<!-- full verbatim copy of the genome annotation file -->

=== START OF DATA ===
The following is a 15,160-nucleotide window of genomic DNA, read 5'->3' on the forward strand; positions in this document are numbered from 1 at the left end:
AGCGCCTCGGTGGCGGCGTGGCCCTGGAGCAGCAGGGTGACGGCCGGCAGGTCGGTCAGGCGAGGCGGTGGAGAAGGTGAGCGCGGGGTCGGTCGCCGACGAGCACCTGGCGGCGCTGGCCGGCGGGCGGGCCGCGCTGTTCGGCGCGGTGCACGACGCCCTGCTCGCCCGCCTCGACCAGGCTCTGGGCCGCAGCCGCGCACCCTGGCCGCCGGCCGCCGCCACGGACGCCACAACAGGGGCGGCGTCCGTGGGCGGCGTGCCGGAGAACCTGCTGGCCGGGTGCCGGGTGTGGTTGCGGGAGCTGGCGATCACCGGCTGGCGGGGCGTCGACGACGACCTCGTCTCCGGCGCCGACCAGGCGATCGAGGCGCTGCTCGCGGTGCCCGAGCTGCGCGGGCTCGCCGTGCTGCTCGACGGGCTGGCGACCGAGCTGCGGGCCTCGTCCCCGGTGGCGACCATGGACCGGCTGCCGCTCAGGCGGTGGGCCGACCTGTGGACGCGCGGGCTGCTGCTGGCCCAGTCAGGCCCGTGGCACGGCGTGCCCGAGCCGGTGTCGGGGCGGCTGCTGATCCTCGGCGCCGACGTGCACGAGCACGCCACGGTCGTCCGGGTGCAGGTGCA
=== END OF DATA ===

The following is a 15,160-nucleotide window of genomic DNA, read 5'->3' on the forward strand; positions in this document are numbered from 1 at the left end:
AGCGCCTCGGTGGCGGCGTGGCCCTGGAGCAGCAGGGTGACGGCCGGCAGGTCGGTCAGGCGAGGCGGTGGAGAAGGTGAGCGCGGGGTCGGTCGCCGACGAGCACCTGGCGGCGCTGGCCGGCGGGCGGGCCGCGCTGTTCGGCGCGGTGCACGACGCCCTGCTCGCCCGCCTCGACCAGGCTCTGGGCCGCAGCCGCGCACCCTGGCCGCCGGCCGCCGCCACGGACGCCACAACAGGGGCGGCGTCCGTGGGCGGCGTGCCGGAGAACCTGCTGGCCGGGTGCCGGGTGTGGTTGCGGGAGCTGGCGATCACCGGCTGGCGGGGCGTCGACGACGACCTCGTCTCCGGCGCCGACCAGGCGATCGAGGCGCTGCTCGCGGTGCCCGAGCTGCGCGGGCTCGCCGTGCTGCTCGACGGGCTGGCGACCGAGCTGCGGGCCTCGTCCCCGGTGGCGACCATGGACCGGCTGCCGCTCAGGCGGTGGGCCGACCTGTGGACGCGCGGGCTGCTGCTGGCCCAGTCAGGCCCGTGGCACGGCGTGCCCGAGCCGGTGTCGGGGCGGCTGCTGATCCTCGGCGCCGACGTGCACGAGCACGCCACGGTCGTCCGGGTGCAGGTGCA